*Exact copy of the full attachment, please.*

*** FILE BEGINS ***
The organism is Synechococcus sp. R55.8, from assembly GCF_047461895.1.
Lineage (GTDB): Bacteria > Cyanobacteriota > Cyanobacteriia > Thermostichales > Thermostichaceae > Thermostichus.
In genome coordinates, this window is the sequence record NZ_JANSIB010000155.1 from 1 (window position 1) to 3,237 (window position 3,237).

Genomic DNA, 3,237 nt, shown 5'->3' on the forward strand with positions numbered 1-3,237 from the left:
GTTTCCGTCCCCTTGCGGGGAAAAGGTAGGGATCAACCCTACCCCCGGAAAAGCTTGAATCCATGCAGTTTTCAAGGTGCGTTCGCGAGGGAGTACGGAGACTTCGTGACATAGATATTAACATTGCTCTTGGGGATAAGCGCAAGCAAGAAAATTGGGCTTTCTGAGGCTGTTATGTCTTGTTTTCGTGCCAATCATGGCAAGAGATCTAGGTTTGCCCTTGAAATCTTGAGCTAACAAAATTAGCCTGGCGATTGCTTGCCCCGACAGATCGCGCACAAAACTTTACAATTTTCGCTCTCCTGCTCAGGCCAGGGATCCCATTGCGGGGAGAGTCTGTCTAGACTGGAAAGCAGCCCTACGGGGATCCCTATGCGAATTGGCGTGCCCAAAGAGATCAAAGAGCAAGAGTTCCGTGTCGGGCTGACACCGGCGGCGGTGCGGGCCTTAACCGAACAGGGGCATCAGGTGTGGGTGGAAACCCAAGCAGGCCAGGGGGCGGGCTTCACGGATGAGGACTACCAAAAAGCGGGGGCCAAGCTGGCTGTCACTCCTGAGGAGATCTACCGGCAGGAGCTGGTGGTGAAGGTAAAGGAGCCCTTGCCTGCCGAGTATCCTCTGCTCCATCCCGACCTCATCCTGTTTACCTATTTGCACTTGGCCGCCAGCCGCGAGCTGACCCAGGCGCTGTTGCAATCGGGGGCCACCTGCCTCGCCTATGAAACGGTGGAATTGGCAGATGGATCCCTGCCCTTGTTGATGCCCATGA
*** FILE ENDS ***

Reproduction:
The organism is Synechococcus sp. R55.8, from assembly GCF_047461895.1.
Lineage (GTDB): Bacteria > Cyanobacteriota > Cyanobacteriia > Thermostichales > Thermostichaceae > Thermostichus.
In genome coordinates, this window is the sequence record NZ_JANSIB010000155.1 from 1 (window position 1) to 3,237 (window position 3,237).

Genomic DNA, 3,237 nt, shown 5'->3' on the forward strand with positions numbered 1-3,237 from the left:
GTTTCCGTCCCCTTGCGGGGAAAAGGTAGGGATCAACCCTACCCCCGGAAAAGCTTGAATCCATGCAGTTTTCAAGGTGCGTTCGCGAGGGAGTACGGAGACTTCGTGACATAGATATTAACATTGCTCTTGGGGATAAGCGCAAGCAAGAAAATTGGGCTTTCTGAGGCTGTTATGTCTTGTTTTCGTGCCAATCATGGCAAGAGATCTAGGTTTGCCCTTGAAATCTTGAGCTAACAAAATTAGCCTGGCGATTGCTTGCCCCGACAGATCGCGCACAAAACTTTACAATTTTCGCTCTCCTGCTCAGGCCAGGGATCCCATTGCGGGGAGAGTCTGTCTAGACTGGAAAGCAGCCCTACGGGGATCCCTATGCGAATTGGCGTGCCCAAAGAGATCAAAGAGCAAGAGTTCCGTGTCGGGCTGACACCGGCGGCGGTGCGGGCCTTAACCGAACAGGGGCATCAGGTGTGGGTGGAAACCCAAGCAGGCCAGGGGGCGGGCTTCACGGATGAGGACTACCAAAAAGCGGGGGCCAAGCTGGCTGTCACTCCTGAGGAGATCTACCGGCAGGAGCTGGTGGTGAAGGTAAAGGAGCCCTTGCCTGCCGAGTATCCTCTGCTCCATCCCGACCTCATCCTGTTTACCTATTTGCACTTGGCCGCCAGCCGCGAGCTGACCCAGGCGCTGTTGCAATCGGGGGCCACCTGCCTCGCCTATGAAACGGTGGAATTGGCAGATGGATCCCTGCCCTTGTTGATGCCCATGA